Tucuman Parrot

Tucuman Parrot

Scientific Name: Amazona tucumana

Origin: Northern Argentina and Southeast Bolivia

Average Lifespan: Up to 40 years or more

Size: Up to 12 inches

Color: Mainly green

Sounds: Whistler

Interaction: Social

tucuman parrot near the fence

Photo: Florin Feneru | Flickr

Physical Characteristics of Tucuman Parrot

This Amazon specie has overall green body covert color with black edgings that makes them look like scales. They have prominent red patch on their forehead reaching the crown. Their eyes have white circles and yellow orange iris. Their beak is light horn colored and yellow orange thighs and pinkish grey legs. Their wing feathers are green with blue tips. Their tails are also green but with yellowish tips and reddish color at the base.

The female Tucuman parrot looks exactly like the male but the overall color is paler and that the primary wings have some reddish shades. The juveniles look like the adult female but with lesser red patch on the head area. They have green thighs and dark brown iris.

Personality and Temperament

They are semi noisy birds and this sound is created mostly during early in the morning and in the evening. They are not as hard chewers compared to other Amazon parrots which can actually destroy stuff by chewing. They chew as a form of exercise but not as destructive as others. These birds enjoy water so much. They like to bathe and be sprayed by water.

The Tucuman parrots are active flyers. In the wild, they fly from one perching site to another as they like so much to exercise their wings and be on the air. Thus, offering a spacious aviary is important. They can get along well with other non-aggressive Amazon species in a common aviary, but during the breeding season, the pair must be separated from the others to avoid aggression and attacks.

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Another good things about the Tucuman Amazon is that it can acclimatize easily to their new environment that is why having them as house pet is not complicated.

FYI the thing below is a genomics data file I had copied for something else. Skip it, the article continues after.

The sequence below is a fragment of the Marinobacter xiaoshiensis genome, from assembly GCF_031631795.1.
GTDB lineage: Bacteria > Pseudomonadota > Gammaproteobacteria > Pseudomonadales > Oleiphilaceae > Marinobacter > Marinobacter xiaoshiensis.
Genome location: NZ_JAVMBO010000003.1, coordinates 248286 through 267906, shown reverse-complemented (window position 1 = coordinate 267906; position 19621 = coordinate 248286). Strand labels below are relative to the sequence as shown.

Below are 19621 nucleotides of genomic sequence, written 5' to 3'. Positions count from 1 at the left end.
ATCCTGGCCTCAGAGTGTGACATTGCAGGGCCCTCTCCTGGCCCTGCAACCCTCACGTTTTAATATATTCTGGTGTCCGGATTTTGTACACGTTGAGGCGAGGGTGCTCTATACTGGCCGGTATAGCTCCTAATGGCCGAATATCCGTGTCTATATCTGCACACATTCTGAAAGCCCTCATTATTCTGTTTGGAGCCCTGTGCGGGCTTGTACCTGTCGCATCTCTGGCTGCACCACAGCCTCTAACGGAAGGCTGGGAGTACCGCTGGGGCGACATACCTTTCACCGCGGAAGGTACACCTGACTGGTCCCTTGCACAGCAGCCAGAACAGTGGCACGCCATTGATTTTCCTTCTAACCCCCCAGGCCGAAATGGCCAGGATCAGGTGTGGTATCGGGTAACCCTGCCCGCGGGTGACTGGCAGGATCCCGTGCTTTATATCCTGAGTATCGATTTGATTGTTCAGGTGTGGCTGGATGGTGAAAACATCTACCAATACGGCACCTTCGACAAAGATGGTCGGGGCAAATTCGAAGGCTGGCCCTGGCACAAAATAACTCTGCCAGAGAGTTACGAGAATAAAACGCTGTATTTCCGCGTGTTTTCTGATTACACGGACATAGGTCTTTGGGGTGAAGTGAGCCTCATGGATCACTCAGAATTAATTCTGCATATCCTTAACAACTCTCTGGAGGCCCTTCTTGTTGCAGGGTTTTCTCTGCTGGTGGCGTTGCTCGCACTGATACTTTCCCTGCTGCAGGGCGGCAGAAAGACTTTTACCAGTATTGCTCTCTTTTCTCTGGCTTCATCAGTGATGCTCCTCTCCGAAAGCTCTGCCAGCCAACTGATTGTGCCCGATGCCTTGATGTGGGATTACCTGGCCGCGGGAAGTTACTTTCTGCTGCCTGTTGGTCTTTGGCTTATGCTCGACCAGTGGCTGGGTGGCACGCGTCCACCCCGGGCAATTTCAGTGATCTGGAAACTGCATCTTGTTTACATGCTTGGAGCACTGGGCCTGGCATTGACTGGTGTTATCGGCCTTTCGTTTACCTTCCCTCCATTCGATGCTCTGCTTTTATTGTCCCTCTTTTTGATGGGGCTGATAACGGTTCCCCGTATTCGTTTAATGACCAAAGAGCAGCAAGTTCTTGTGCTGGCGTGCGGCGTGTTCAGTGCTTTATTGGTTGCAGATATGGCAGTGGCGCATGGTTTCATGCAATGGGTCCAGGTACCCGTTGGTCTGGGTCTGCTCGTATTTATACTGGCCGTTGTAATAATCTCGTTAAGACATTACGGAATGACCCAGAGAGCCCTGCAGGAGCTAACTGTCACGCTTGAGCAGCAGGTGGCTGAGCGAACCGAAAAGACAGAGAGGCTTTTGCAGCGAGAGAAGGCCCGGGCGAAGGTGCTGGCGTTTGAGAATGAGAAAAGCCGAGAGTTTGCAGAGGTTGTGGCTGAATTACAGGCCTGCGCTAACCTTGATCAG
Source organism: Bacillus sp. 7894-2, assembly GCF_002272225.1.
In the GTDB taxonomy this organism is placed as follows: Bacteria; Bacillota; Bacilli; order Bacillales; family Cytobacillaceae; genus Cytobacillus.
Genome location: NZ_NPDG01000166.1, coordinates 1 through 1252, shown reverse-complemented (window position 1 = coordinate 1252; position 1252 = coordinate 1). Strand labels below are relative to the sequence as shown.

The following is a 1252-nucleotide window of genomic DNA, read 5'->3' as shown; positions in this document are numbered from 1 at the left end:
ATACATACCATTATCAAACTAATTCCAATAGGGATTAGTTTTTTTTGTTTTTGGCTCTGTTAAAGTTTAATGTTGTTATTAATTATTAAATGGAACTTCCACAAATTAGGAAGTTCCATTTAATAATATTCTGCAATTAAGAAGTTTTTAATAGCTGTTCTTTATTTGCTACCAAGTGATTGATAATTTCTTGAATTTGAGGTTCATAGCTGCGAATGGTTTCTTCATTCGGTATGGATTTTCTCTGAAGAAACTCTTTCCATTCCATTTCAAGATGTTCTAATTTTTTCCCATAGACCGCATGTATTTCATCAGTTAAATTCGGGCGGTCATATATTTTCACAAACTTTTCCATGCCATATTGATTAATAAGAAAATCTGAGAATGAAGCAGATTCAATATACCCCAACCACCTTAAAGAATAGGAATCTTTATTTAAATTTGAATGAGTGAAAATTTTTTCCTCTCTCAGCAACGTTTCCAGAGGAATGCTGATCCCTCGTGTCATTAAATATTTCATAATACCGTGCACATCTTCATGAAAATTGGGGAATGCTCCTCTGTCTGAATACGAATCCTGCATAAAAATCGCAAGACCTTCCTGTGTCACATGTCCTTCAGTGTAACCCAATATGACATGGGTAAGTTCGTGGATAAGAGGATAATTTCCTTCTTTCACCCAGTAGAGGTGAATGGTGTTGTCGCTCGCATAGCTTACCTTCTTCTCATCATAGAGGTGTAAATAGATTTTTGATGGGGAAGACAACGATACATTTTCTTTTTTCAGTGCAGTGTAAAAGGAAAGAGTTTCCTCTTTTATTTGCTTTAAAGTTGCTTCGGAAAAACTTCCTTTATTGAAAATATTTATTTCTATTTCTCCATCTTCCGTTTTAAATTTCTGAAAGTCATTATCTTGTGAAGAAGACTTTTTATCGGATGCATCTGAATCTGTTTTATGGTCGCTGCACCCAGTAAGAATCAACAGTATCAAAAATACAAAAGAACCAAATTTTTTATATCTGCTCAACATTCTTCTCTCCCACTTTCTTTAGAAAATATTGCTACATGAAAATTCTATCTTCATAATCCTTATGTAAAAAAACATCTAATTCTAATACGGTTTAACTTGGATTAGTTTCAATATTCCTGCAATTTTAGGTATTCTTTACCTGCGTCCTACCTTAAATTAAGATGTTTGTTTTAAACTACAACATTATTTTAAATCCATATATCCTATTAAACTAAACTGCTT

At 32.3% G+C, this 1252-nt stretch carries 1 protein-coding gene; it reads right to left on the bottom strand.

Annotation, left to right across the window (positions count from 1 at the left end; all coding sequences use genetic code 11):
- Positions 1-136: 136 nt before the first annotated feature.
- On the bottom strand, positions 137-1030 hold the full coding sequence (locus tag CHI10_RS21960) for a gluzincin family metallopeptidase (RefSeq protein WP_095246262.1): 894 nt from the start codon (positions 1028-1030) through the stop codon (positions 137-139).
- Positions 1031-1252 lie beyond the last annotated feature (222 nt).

Health and Care

The primary concern when caring for them in captivity is the size of their cage. They need to fly actively in a roomy area to keep their well-being healthy. If you can provide a spacious, planted aviary, the better it is for them. Aside from the cage, you must also provide them a diet that is as natural as possible like seeds, flower, berries, fruits, and nuts.

In captive care, you can provide them with highly-formulated parrot seed mix and pellets to compliment other nutritional needs. This mix must include wheat, millets, oats, seeding grasses, and sprouted seeds.

Sunflower and safflower seeds can be given only if they have a roomy cage where they can exercise and burn the fats they get from these seeds, otherwise they can be prone to obesity if too much fatty seeds are consumed. Fruits and veggies like apples, cucumber, carrots, and some leafy greens are highly recommended.

History and Background

They are endemic in the regions of North Argentina particularly in Tucuman (where their name originated), Salta, and Jujul. In Southeastern Bolivia, they can be found in Chuquisaca and Tarija where they stay in high altitudes but go down during the autumn and winter. Tucuman parrots are endangered these days due to the destruction of their natural habitat and other human activities like hunting and poaching for pet trade.

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Their breeding season starts at May (in the wild). The female parrot can lay up to 4 eggs in single clutch. The eggs are incubated for 23 to 27 days and both parents take care of the eggs. They chicks start fledging at 50 days from being hatched.

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